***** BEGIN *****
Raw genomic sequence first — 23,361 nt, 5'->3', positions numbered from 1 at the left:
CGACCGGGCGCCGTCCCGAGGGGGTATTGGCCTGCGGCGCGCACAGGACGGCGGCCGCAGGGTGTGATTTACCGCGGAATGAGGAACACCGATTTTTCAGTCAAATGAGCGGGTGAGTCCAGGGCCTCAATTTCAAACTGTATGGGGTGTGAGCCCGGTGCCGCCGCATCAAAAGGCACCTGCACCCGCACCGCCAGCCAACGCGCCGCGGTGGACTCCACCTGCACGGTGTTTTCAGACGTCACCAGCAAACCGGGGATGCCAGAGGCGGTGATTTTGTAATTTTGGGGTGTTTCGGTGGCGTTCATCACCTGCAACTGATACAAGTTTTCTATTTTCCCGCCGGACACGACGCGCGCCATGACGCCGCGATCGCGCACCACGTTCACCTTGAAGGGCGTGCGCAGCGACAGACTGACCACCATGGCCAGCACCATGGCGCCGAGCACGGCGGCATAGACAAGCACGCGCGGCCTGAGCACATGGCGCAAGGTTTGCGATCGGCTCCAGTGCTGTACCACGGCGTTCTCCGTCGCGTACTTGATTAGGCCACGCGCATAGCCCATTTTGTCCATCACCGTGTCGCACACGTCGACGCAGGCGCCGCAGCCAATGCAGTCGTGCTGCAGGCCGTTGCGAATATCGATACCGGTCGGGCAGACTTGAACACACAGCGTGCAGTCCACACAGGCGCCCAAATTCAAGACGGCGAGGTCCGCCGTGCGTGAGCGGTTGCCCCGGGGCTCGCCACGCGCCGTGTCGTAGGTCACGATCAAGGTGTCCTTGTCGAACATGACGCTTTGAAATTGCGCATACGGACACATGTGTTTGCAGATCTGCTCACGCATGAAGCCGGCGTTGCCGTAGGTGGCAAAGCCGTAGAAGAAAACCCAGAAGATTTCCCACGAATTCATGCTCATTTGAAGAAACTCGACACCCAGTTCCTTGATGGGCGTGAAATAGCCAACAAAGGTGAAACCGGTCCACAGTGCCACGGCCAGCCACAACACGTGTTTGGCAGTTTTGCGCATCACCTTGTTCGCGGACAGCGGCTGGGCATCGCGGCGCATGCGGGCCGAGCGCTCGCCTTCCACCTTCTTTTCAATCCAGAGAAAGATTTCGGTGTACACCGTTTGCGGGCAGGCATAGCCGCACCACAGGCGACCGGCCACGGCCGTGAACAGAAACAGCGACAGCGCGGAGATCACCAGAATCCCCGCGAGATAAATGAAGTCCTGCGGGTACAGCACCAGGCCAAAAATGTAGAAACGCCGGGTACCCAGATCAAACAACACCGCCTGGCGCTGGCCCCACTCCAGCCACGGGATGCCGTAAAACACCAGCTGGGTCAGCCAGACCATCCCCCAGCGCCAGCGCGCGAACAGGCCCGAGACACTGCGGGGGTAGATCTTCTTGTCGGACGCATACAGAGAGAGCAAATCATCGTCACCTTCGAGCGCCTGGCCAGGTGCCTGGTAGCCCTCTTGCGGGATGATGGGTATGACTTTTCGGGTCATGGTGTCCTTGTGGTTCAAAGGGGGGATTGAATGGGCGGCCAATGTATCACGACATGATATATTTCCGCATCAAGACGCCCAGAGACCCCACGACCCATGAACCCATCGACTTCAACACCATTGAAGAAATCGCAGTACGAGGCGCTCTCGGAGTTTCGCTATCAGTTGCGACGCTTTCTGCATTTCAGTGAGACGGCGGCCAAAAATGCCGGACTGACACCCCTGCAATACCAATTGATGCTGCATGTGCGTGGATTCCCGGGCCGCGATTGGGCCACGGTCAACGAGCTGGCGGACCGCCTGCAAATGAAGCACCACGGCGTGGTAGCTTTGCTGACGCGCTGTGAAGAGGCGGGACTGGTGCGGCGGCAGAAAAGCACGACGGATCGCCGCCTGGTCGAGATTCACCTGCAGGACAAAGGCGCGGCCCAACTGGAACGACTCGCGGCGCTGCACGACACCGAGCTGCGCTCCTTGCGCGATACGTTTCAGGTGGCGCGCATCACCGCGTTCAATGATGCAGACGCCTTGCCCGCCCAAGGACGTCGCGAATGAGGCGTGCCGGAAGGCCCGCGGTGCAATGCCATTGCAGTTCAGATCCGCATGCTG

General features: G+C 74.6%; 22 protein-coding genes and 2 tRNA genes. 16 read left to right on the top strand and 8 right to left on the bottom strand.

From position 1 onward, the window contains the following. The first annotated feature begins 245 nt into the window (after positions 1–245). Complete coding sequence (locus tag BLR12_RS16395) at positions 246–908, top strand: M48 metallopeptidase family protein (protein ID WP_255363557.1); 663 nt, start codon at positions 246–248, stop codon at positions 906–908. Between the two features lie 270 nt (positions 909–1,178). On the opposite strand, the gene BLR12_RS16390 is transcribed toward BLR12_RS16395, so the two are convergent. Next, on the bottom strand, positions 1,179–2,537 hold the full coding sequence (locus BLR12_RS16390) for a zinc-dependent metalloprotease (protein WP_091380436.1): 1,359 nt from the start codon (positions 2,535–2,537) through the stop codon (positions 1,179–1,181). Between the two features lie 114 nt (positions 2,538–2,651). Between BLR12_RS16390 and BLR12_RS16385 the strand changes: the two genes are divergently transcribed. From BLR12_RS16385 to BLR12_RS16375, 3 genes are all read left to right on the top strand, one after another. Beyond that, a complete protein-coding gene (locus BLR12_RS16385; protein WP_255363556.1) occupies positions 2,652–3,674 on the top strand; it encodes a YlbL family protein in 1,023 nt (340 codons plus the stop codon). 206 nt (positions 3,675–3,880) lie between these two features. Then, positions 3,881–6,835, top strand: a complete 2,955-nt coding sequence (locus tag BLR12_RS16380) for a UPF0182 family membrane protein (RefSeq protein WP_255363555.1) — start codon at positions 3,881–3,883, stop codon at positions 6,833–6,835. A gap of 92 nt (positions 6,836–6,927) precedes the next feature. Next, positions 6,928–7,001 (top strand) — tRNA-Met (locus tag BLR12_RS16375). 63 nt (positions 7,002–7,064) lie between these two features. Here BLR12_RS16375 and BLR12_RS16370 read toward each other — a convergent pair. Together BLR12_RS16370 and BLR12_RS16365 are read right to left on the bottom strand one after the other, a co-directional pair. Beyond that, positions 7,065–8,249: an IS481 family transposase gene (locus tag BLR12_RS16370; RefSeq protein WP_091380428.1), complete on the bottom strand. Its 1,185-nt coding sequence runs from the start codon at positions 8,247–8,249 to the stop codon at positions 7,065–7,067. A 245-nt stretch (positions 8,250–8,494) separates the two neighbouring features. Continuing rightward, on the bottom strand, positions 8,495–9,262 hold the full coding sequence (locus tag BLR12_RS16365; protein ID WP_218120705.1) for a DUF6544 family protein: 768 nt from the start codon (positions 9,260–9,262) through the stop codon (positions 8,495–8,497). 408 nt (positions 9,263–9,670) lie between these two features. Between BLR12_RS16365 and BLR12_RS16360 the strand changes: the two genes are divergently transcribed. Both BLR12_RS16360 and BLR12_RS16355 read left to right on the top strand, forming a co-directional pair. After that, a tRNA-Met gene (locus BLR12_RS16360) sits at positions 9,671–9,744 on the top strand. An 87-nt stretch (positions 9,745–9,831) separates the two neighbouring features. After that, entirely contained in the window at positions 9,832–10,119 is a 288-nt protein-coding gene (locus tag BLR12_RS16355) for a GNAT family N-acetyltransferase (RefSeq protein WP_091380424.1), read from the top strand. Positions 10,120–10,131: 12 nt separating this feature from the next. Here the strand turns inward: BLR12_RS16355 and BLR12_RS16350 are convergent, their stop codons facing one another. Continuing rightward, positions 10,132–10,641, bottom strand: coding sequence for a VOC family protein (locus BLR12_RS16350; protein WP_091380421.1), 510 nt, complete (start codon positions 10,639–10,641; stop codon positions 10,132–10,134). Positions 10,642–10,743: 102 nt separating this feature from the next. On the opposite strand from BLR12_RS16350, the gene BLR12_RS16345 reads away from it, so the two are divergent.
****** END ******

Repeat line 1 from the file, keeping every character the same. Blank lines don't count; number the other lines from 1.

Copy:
Raw genomic sequence first — 23,361 nt, 5'->3', positions numbered from 1 at the left: